Baby Opposite Bird Preserved in 100 Million Year Old Amber

Posted on June 9, 2017

A baby bird from the Cretaceous was preserved in amber. It lived alongside dinosaurs during its shortened life. The 100 million year old amber fossil was found in Myanmar.

New Scientist reports that the hatchling was only a few days old when in probably fell into a pool of sap from a conifer tree. The young chick belongs to a group of birds known as "opposite birds" (Enantiornithes). This group of birds died out with the dinosaurs over 60 million years ago. The "opposite bird" name comes from the socket joint of the species which is the reverse of modern birds - a socket-and ball joint instead of a ball-and-socket joint.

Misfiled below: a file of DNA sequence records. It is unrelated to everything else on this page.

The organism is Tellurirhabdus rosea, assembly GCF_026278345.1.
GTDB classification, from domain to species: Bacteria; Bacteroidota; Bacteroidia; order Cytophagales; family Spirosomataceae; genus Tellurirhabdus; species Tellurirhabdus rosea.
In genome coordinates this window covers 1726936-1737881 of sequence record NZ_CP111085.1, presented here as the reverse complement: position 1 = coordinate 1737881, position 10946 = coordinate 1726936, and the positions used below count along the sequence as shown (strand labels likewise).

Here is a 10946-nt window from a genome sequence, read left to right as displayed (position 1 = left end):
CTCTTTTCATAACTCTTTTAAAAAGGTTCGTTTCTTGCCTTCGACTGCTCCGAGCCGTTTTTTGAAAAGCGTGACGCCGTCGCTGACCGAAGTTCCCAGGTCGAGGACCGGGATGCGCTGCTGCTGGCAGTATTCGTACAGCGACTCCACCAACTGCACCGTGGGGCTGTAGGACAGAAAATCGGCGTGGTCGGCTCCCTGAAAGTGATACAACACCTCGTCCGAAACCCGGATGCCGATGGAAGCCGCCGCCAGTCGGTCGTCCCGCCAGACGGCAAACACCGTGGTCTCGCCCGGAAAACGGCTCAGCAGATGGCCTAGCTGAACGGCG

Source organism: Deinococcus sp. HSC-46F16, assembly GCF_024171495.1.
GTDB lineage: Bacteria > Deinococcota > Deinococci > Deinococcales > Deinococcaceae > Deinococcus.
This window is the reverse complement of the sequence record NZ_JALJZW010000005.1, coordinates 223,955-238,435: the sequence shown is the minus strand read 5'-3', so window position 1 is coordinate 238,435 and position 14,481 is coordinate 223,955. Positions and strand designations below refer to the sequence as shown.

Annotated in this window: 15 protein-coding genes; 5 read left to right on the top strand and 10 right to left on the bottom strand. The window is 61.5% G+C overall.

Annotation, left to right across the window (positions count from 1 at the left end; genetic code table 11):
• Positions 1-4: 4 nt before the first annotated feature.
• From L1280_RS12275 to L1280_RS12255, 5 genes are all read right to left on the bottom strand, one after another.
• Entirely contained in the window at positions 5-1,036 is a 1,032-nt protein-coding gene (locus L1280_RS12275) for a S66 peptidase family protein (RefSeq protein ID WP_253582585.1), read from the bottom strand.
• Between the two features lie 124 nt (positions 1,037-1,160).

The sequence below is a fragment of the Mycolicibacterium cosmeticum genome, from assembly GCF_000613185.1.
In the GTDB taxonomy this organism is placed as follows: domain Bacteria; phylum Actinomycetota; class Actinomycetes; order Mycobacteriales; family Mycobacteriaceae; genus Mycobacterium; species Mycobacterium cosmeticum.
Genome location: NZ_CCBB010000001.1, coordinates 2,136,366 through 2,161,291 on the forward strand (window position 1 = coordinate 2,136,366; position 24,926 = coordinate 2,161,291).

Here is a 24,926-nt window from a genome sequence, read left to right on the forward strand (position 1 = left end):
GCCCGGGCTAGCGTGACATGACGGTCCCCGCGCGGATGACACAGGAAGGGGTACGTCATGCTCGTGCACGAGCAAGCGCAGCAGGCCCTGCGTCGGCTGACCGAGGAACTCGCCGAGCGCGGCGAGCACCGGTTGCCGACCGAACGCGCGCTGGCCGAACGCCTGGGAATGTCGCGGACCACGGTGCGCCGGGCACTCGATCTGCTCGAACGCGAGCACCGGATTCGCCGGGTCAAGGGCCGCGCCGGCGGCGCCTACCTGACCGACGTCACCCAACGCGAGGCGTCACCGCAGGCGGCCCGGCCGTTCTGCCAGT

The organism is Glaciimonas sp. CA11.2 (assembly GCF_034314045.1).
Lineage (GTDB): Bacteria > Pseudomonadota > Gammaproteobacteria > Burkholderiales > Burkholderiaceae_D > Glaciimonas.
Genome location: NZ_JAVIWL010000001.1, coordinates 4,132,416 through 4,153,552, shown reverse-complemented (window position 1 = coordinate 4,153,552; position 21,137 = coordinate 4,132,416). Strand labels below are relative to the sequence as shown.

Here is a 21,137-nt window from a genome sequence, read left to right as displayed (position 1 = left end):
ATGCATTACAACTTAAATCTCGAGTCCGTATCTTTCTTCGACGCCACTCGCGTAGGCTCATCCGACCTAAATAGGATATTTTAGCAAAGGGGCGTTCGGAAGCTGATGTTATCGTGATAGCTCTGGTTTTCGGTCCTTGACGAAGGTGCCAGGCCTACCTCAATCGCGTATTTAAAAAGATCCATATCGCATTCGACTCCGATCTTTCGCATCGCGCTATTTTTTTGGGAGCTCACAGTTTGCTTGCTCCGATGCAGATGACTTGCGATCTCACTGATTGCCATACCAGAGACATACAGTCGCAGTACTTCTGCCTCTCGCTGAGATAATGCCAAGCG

Scientists think opposite birds hatched full of feathers and then climbed up into trees. They were not down covered like modern hatchlings. The tree climbing behavior made it more likely a baby opposite bird might get stuck in sap and preserved.

An article about the preserved hatchling was published in Gondwana Research. It is described by scientists as "the most complete bird preserved encased in Amber uncovered to date."

Image: Lida Xing, et. al.

More from Science Space & Robots